This being the movie that it is, only more tragedy awaits. The source of those memorable, terrifying squeals is this: A pair of meth addicts arrive in the night, beat Rob with a metal bat, steal his pig, and — well, then the movie happens. Thus Pig morphs into a movie about a man on a mission. But its interest in the world of Rob’s apparent past is of more than passing interest. Because a character played by Nicolas Cage is, even in the most dire circumstances and the most worthless movie, usually of more than passing interest. He’s that consistently disconcerting, enjoyable when committing to the most deadening bit — admirable, if not enviable, for the sheer, exhausting will of his commitment. 

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Rob is in some ways a character form-fitted to an idea we have of Cage, but only in some ways, and only at this stage of his career. The man of Con Air is not the man we see here, mountain-gruff, with a voice so choked of air at times it’s as if that curtain of a beard on his face were some self-imposed muffle. This isn’t the Cage prone to blown-gasket rage — not at first — but rather, per the Cage of late, a man whose rage has been plastered over with incredible melancholy. Rob is a man so disconnected from life that when he hops into his unused truck to rescue his pig, it quits almost as soon as he gets it going. He’s been off the grid for so long, a decade and a half, that when he shambles into a diner he must have frequented in times past and asks for the owner, an old friend, he learns she’s been dead for ten years. 

But the rage does come, in its own way, and with it, some of the gory, dazzling mania that’s made the actor so singular. The meme of Nicolas Cage paints something of a Pacino-esque arc into readily consumable anger, memes in the making that we’ve somehow come to expect from an actor who’s actually always shown a distinctive range, from the light goofiness of Moonstruck to the utter internal wasteland of Leaving Las Vegas , in which we saw just how far the actor could receded from the blood-thriving humanity that makes a person a person into unknowing hollowness, a vacuum of the spirit with seemingly no bottom. What’s true of the best of these roles, whether recent or old, but harder to meme than the crazy stuff, is the sadness of which Pig knowingly avails itself. It’s a sadness whose glints of the unpredictable are perfect for a movie like this, in which we’re pushed to wonder just how far this character will go. Thanks to Cage, and the pained stiffness in his body (which takes more than one beating), the hare-trigger outrage, the utter tumultuous mess of the man, that question eventually occasions another, more urgent inquiry: Who, exactly, is this man?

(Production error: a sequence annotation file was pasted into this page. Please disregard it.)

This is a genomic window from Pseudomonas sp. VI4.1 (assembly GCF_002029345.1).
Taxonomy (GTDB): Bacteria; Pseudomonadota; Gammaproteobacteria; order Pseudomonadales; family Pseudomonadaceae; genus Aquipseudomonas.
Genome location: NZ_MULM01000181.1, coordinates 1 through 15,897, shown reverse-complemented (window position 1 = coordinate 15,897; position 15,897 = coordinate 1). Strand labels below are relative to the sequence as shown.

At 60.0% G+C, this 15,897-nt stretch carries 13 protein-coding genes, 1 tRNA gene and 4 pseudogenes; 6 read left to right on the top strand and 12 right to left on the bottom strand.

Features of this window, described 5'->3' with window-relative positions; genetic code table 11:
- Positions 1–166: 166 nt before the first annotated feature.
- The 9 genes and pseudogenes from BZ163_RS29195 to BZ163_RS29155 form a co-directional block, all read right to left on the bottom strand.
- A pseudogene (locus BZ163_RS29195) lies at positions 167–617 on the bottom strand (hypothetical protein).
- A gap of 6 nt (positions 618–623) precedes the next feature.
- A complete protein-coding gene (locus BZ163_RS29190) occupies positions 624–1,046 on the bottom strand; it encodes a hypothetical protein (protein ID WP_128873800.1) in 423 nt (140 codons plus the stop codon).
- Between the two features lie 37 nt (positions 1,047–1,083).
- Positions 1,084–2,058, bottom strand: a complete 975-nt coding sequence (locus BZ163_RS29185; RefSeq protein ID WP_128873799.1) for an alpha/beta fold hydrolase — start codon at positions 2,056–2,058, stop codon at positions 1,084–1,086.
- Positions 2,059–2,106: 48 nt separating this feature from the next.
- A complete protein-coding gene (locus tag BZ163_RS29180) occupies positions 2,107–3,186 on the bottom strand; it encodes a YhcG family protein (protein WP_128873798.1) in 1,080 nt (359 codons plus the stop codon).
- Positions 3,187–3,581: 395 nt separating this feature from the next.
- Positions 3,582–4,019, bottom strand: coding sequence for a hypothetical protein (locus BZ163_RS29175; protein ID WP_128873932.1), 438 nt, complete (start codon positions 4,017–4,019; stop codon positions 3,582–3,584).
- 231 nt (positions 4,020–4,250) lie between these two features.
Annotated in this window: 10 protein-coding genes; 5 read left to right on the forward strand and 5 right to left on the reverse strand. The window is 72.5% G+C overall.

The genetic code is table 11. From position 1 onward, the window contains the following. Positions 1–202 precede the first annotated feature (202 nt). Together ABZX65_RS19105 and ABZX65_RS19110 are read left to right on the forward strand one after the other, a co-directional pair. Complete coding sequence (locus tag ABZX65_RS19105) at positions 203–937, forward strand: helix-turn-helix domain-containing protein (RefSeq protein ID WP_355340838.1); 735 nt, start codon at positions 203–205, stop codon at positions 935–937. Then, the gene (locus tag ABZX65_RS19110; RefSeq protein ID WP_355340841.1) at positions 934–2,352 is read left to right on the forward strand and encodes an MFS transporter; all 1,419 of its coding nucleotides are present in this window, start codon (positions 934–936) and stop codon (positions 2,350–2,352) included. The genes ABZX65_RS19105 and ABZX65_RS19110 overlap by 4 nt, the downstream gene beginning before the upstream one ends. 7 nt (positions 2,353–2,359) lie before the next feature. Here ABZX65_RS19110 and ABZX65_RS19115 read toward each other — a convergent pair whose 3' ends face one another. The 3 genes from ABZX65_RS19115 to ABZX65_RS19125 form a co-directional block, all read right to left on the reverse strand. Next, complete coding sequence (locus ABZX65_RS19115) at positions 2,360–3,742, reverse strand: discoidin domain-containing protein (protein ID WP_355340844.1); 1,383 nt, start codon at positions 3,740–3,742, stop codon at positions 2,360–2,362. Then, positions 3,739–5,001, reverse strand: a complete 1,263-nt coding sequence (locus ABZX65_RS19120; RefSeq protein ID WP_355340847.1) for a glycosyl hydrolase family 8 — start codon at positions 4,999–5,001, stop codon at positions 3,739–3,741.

As it turns out, Pig has an answer for that, and the answer arrives, in part, by way of Wolff’s Amir, who’s something of a foil for Rob, all uneasy confidence and dash where Cage’s character is largely but a simmer. Wolff, memorable as the terrified son of Ari Aster’s Hereditary , here comes off as a greasy try-hard, with his flashy car, tacky suit, all of it overcompensation, all of it so apparently a matter of social costuming. Amir is the kind of man to rev himself up in the mirror, alone, practicing the pitch he’ll inflict on vendors with the fervor of someone whose biggest hurdle isn’t the people he needs on his side, but the man in the mirror. 

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Amir and Rob become an unhappy couple, with the former stepping in — not exactly willingly — to help the latter. Because at the end of the day this is a business, and a lost pig spells trouble for them both. And so Pig descends, somewhat subversively, into an unexpected underground that, aside from Cage, is the best thing about the movie. It’s a pivot largely undermined by the movie’s intentions, however. The loneliness of both of these men is immediately transparent — so much so that when the movie reaches for richness on that front, it strains, it gets obvious. Questions get asked, meaningful monologues doled out, all of it with the film’s final scenes already in mind, all of it with a naked sense of emotional architecture that deepens the proceedings only barely. It risks getting in the actors’ way.

At some point, Pig begins to feel like too much of a posture atop an otherwise solid, motivating, intriguing core of a movie. Somehow, for all the care taken in Pig ’s aesthetic moods, with everything here, from set design to music to color grading and physical texture as artisanally articulated and preened as a prize-winning chef’s once-in-a-lifetime meal — somehow, what often comes across most clearly are the contrivances of the script. Good moments abut clumsier ones; the movie succumbs to the rhythms of steadily doled-out backstories and sympathies. But it doesn’t need to. A great many of the details — the objects and interactions in themselves, from the color of Amir’ car to the waste of Rod’s clothing to the way a room full of people reacts to mere mention of Rob’s full name — already speak clearly. 

Predictably, we cannot rely on our first impressions of these men. That’s not a flaw; it’s a premise. The flaw sneaks in with the constant signalling toward something more significant, a problem that arises almost as soon as Pig pivots to something like a road movie dynamic, one of those odd couple affairs in which any initial differences between these two men will dissolve once proximity forces them into richer understandings of each other. 

But more interesting by a longshot is Pig ’s fantasy of a grim Portland underworld — one it accesses through the world of foodies and the high-class nothingness so present in many food scenes, all of it ripe for ribbing of sort that this movie happily indulges. There’s the surface, the world in which small plates of high-priced but indescribable meals and local wines and critical snobbery disguised as taste rules the lives of restaurant workers who dare to have individual imagination and ambition. This is the world Rob excoriates: “Every day,” he warns one man, “you’ll wake up and there’ll be less of you.” Is this why Rob fled to the forest? Or is it the other part that drove him away: the underworld beneath that facade, with its overtones of Fight Club brutality, its secret thoroughfare leading to worlds of the past, its criminal poaching and stylishly dismal lack of light?